The tool is organized around five categories related to QOL. These categories include the following:
* activity, including ability to work, or perform housework or volunteer activities
* ability to meet self-care needs such as eating, dressing and driving
* health, which examines overall how the person perceives that he or she is feeling
* social support
* outlook, which focuses on the psychological effects of the illness
To complete the tool the clinician rates the patient from 0-2 in each of the five categories. Each numeric value carries a descriptive statement, which assists the clinician in scoring the patient in that particular category. By adding the scores in each of the categories an overall QOL score may be calculated.
The Quality of Life Index can be most effectively used when specific questions, tailored to elicit information from each category in the index, are asked of the patient. For example, the first area in the tool focuses on the ability of the patient to carry out daily or work activities. Questions or leading statements that assist the clinician in obtaining this information are: "Tell me about your work day or your typical day" or "Tell me what you are able to do around the house or at work." An appropriate question to obtain information on the patient's daily activities might include, "Tell me about your daily activities" or "What things are you doing for yourself each day?" To evaluate the health category, a question such as, "How are you feeling on average?" may be asked. In this category it is also helpful to ask, "How is your level of energy?" or "How have you been feeling most of the time?" Social support can be best evaluated by asking the question, "What kind of support are you receiving from family or friends?" or "tell me about your social activities?" Finally, outlook can be assessed by asking, "Tell me about your mood," or by telling the patients that many patients with brain tumors describe feelings of sadness and periods of feeling "up and down" and asking them if they may be having similar feelings.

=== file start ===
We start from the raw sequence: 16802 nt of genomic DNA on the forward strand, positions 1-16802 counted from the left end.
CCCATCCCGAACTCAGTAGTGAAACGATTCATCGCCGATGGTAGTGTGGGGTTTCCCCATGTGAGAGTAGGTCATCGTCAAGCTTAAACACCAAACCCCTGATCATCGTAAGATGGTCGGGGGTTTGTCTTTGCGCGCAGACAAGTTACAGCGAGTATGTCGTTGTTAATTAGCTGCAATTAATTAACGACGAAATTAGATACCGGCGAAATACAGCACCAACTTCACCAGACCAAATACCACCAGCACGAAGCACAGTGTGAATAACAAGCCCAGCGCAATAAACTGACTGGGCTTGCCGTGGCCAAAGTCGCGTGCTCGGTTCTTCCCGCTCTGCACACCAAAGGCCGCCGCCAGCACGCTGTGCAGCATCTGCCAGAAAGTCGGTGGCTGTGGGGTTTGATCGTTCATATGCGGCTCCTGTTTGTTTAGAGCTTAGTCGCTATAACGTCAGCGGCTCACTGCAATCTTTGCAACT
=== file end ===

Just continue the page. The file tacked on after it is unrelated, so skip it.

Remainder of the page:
Although the tool does not cue the clinician to do so, additional probing will determine how much of a problem the identified issues are for the patient. For example, if the patient identifies that he or she is very fatigued, it is important to determine if this creates a lot of stress or anxiety for the patient. The patient may have previously had a very sedentary lifestyle and therefore fatigue may be less of an issue than for the patient who was previously very active and constantly on the go.
Finally, the use of the Quality of Life Index provides an opportunity for the evaluating clinician to rate their confidence in the quality of their overall assessment. The tools asks, "How confident are you that your scoring is accurate?" A Likert type scale ranging from absolutely confident (1) to not at all confident (6), is provided to answer the question. This feature of the tool cues the clinician to evaluate the completeness and accuracy of the assessment.